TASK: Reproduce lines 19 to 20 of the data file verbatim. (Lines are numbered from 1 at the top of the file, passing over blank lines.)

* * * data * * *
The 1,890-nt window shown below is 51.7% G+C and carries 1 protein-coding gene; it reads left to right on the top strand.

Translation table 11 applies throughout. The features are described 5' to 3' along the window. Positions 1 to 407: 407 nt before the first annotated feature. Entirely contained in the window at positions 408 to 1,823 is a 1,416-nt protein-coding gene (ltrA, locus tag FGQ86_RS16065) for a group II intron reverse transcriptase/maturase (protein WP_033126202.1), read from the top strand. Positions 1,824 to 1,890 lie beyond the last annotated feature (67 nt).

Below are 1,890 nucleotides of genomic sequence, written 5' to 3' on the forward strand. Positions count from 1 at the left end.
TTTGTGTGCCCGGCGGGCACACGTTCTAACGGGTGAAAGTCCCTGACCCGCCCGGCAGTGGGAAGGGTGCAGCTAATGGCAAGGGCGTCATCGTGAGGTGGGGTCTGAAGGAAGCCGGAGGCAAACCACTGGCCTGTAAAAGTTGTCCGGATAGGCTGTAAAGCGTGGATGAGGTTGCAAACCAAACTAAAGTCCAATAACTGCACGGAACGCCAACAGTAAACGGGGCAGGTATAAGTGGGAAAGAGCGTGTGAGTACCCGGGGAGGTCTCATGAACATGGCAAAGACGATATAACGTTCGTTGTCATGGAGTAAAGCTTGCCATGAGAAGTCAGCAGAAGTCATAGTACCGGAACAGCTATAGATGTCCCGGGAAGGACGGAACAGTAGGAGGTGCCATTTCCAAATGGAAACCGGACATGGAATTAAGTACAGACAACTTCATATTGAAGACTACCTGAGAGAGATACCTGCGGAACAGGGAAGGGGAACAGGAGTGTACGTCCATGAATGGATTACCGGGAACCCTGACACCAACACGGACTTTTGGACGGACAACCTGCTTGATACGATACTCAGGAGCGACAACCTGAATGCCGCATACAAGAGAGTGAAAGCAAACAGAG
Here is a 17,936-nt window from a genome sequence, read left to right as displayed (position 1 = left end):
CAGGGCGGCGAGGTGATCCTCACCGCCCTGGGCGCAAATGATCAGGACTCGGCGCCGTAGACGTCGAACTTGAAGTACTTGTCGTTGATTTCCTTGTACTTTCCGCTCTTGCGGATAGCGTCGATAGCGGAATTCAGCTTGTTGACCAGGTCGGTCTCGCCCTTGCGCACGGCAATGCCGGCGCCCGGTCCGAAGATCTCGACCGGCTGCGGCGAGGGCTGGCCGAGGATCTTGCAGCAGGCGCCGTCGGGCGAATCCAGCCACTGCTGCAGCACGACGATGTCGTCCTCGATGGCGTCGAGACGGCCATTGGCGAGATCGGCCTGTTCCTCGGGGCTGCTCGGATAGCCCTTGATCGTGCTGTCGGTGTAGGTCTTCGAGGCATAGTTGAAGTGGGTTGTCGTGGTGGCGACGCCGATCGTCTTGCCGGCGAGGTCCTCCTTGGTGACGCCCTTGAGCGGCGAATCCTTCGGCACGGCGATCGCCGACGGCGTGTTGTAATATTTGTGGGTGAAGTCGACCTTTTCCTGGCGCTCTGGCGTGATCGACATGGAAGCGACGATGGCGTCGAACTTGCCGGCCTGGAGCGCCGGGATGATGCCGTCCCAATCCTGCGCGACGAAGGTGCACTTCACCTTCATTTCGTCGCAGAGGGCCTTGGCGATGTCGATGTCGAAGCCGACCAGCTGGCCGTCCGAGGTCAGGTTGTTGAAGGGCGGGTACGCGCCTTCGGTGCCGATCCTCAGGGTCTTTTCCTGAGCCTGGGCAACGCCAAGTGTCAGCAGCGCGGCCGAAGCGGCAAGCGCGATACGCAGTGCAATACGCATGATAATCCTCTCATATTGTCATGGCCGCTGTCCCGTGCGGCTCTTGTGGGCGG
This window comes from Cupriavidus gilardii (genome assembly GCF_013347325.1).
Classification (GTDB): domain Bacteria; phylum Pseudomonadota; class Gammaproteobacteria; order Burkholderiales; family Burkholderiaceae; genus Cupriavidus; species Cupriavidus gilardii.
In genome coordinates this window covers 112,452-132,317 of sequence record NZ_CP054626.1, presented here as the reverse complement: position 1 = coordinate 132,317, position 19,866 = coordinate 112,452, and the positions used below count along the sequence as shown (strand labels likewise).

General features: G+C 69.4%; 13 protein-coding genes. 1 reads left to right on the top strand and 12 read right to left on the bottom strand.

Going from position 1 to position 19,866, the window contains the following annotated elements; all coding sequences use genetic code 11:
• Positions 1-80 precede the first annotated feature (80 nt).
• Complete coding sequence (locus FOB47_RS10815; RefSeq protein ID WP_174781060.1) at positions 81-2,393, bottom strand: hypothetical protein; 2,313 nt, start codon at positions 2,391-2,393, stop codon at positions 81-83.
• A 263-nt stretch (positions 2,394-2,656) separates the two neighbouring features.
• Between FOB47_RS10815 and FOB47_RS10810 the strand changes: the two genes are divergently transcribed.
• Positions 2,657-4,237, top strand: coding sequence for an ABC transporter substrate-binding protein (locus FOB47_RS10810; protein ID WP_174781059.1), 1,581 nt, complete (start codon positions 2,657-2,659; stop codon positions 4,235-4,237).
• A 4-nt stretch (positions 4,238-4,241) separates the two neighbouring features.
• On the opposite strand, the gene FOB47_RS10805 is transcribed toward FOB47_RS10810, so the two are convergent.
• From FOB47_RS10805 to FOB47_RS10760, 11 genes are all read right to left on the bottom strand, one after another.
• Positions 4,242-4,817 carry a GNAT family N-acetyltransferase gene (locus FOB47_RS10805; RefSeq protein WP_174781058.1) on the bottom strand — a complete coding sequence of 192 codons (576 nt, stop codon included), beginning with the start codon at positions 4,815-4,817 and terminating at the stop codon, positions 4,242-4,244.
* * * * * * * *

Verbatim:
• From FOB47_RS10805 to FOB47_RS10760, 11 genes are all read right to left on the bottom strand, one after another.
• Positions 4,242-4,817 carry a GNAT family N-acetyltransferase gene (locus FOB47_RS10805; RefSeq protein WP_174781058.1) on the bottom strand — a complete coding sequence of 192 codons (576 nt, stop codon included), beginning with the start codon at positions 4,815-4,817 and terminating at the stop codon, positions 4,242-4,244.